Prospective buyers of houses that have an annex need to carefully consider the complexities around stamp duty land tax (SDLT) before bidding to avoid an unwelcome surprise later.
The SDLT bill may be magnified by 3% if the share of value attributable to the annex is too high. On the other hand the rate of SDLT to be applied may be reduced to be based on an average of the price paid for each of the house and annex in certain circumstances.
In 2016 a supplemental rate of 3% SDLT was introduced for buyers of an additional residential property. It was trailed as an additional tax on buyers of second homes and investment properties. It can however also apply on the purchase of a property that has an annex. The rules are complex i.e. the application of the supplemental rate depends on whether the buyer is an individual, a corporate, and the number of properties being acquired or already owned.
Where an individual buys more than one dwelling as part of the same transaction (so the main house and annex) there are two tests to determine whether the supplemental rate applies. To avoid application of the supplemental rate the annex needs to be subsidiary to the main house meaning that it is within the same grounds or building as the main house and the value attributable to the main house, on a just and reasonable basis, is at least two-thirds of the consideration for the transaction. (There can be more than one subsidiary dwelling without incurring the charge as long as the main house satisfies the two-thirds of the transaction value test).
Multiple Dwellings Relief (MDR)
The second SDLT issue is whether on an acquisition of a number of separate dwellings together MDR is available. Where the criteria for this are met the SDLT payable is likely to reduce as it will be calculated on the average price of the dwellings acquired rather than the total taking advantage of the lower rate bands for each dwelling. Where the criteria are met, the MDR method of calculating SDLT may be used even in cases where the 3% surcharge applies because the purchaser is a company or is an individual who owns other residential property, and in cases where the 2% surcharge for non-resident purchasers applies.
For example if an individual were to buy a property for £2 million that comprised a house and flat annexed to it with £400,000 attributable to the flat where the buyer did not own any other dwellings at the time then the supplemental 3% charge would not apply and in principle the buyer would be able to claim MDR.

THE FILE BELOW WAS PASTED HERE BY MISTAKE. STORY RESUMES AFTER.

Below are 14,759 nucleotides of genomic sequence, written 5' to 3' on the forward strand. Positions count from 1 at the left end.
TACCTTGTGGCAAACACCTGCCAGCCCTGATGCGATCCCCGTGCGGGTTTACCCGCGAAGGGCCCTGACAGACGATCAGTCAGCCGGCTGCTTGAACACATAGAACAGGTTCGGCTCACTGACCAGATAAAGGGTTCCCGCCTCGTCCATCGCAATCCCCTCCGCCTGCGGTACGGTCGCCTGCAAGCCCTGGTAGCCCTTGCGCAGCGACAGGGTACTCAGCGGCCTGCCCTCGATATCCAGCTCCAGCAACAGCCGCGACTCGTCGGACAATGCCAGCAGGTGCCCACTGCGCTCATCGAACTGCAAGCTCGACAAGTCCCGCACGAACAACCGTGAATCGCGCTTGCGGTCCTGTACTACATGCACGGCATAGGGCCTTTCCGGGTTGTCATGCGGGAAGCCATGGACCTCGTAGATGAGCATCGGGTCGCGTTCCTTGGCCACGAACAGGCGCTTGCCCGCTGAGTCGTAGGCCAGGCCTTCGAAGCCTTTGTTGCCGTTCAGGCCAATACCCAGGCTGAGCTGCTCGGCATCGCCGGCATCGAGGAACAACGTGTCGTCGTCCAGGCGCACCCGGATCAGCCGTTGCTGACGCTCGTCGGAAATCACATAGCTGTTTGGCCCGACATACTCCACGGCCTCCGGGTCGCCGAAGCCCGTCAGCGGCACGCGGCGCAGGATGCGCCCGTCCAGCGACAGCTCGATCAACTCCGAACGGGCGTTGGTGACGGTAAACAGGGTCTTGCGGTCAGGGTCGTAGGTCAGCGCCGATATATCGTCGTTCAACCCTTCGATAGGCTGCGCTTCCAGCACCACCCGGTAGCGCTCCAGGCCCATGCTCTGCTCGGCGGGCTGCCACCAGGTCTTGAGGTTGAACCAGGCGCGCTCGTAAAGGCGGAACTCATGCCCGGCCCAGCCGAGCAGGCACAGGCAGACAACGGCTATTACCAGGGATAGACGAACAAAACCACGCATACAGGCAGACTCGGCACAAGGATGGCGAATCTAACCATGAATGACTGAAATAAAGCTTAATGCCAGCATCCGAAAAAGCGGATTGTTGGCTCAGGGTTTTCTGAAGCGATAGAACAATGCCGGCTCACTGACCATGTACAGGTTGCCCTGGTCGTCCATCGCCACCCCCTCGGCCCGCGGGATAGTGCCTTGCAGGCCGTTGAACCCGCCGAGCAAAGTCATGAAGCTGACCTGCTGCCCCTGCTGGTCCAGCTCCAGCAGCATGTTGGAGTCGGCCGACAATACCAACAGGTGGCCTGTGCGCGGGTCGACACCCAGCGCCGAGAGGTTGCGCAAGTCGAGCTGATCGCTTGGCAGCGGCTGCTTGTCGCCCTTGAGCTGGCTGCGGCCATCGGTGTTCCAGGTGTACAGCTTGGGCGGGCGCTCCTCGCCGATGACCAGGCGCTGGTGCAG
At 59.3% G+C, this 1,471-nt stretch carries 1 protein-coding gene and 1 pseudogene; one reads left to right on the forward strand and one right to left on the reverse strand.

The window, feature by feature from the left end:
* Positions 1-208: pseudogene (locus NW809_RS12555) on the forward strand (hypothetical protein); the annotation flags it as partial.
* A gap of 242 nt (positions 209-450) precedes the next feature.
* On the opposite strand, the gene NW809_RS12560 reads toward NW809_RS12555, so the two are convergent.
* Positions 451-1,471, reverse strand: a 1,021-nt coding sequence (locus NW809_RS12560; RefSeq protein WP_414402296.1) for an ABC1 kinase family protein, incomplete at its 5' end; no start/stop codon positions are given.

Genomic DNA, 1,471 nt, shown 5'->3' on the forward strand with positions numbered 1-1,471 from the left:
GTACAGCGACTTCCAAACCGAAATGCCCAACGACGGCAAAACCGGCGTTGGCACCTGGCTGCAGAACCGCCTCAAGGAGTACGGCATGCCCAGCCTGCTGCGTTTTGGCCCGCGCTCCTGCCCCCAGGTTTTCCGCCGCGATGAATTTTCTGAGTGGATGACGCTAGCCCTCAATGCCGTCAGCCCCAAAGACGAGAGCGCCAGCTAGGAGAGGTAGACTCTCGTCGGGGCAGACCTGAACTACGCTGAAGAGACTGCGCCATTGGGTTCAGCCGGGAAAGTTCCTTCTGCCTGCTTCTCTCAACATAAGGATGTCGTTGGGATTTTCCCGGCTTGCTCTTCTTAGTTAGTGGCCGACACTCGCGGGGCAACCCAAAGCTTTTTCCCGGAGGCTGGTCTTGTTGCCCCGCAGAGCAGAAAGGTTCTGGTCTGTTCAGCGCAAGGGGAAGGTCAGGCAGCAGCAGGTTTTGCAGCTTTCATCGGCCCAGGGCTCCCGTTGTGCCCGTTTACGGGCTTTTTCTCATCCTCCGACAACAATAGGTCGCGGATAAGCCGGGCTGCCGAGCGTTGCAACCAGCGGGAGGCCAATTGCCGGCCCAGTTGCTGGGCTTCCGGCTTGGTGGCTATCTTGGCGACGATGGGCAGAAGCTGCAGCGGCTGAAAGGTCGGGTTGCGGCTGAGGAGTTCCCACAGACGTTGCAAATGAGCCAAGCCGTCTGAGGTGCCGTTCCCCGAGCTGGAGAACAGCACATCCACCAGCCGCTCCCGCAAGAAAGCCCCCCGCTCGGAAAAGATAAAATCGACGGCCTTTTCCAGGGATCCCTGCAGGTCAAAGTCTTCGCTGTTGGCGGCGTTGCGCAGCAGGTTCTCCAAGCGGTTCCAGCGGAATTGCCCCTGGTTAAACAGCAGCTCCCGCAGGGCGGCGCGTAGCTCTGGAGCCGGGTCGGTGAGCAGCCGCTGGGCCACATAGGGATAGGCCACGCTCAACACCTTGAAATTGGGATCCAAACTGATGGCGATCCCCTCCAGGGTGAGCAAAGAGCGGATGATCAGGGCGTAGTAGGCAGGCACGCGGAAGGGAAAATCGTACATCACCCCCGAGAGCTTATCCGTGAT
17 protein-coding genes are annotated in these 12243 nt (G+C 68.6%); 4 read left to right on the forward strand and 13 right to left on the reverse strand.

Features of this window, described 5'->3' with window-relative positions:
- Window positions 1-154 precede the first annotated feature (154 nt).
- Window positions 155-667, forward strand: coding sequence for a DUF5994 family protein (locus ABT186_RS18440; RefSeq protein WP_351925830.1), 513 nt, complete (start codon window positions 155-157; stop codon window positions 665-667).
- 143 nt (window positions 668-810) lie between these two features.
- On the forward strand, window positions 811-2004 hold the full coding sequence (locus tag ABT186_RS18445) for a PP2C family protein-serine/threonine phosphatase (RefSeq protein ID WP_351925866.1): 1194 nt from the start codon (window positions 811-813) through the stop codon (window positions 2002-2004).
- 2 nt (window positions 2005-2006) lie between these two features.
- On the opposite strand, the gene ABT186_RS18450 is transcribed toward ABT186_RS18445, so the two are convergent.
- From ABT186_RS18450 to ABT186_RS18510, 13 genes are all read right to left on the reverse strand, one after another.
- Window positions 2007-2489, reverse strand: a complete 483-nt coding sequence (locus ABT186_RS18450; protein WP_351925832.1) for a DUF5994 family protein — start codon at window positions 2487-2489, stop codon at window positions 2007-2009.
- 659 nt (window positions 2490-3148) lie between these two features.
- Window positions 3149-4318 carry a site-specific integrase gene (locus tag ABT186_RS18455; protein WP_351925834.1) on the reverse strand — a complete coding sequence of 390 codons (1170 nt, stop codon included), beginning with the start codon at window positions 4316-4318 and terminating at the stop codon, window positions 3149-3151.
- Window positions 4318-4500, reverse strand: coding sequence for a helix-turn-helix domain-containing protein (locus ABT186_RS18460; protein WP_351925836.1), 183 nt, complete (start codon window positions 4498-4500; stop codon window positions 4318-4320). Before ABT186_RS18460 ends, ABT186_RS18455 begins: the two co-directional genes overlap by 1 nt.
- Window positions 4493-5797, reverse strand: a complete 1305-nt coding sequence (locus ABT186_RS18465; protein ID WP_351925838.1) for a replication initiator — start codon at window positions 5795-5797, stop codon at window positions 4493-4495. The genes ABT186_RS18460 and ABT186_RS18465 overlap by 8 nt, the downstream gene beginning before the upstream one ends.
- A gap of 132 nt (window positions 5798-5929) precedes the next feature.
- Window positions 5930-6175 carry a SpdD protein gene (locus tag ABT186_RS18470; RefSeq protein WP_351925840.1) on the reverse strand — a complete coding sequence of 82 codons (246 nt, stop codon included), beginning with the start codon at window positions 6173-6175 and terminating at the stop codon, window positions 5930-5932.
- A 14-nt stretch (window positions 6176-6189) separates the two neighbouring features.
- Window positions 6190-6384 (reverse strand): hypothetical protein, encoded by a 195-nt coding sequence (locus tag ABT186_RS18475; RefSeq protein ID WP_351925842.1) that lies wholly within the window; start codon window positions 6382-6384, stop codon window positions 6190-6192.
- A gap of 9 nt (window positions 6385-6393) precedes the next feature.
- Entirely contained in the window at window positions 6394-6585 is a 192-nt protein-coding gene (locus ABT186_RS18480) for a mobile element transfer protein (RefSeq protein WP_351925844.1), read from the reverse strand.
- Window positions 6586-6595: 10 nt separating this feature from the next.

However the First-tier Tribunal has denied MDR relief in respect of transactions involving annexes in three cases now where HMRC challenged on the basis that the annex was not “used or suitable for use as a single dwelling”:
- In Lovell v HMRC the property comprised a main house, a pool building including a swimming pool and open area with a shower and toilet plus a barn that had no running water but did have power and central heating.
- In Morse and Another v HMRC the property included a main house and two storey annex with bathroom, heating and external lockable doors.
- George and Another v HMRC involved a property comprising a main house with an annex including a bedroom, playroom and bathroom with the annex being accessible via patio doors from the back garden.
None of the annexes have a separate post box or were separately listed for council tax or received individual utility supplies.
In each case MDR was found not to be available on the basis that the annexes weren’t separate dwellings as they did not include “facilities for basic domestic living needs” as required by Fiander and Brower v HMRC  UK UT 156. The homeowners’ attempt to rely on the definition of “dwellings” for the purpose of other taxes such as council tax and VAT were rejected. The absence of kitchen facilities was fatal in each case.
Privacy and security of the occupants of each building was also required to be an independent dwelling following the same authority; in the case of George to gain access to the annex you had to walk through the house’s main hallway or garden past the windows. The absence of a separate post box or utility supplies were not so significant factors. Heating, power and natural light were important but not sufficient in the absence of a kitchen.
So buyers of houses with annexes may avoid application of the 3% surcharge if they come within the limits above but they may not be able to avail themselves of MDR so as to reduce the SDLT rate ordinarily applicable to the house as a consequence of the annex unless it has all of the facilities required for basic domestic living needs and meets the other issues identified. Each case would need to be examined on its own merits.
A significant amount of money can be saved or lost depending on the result. So it warrants being checked carefully before committing to a purchase.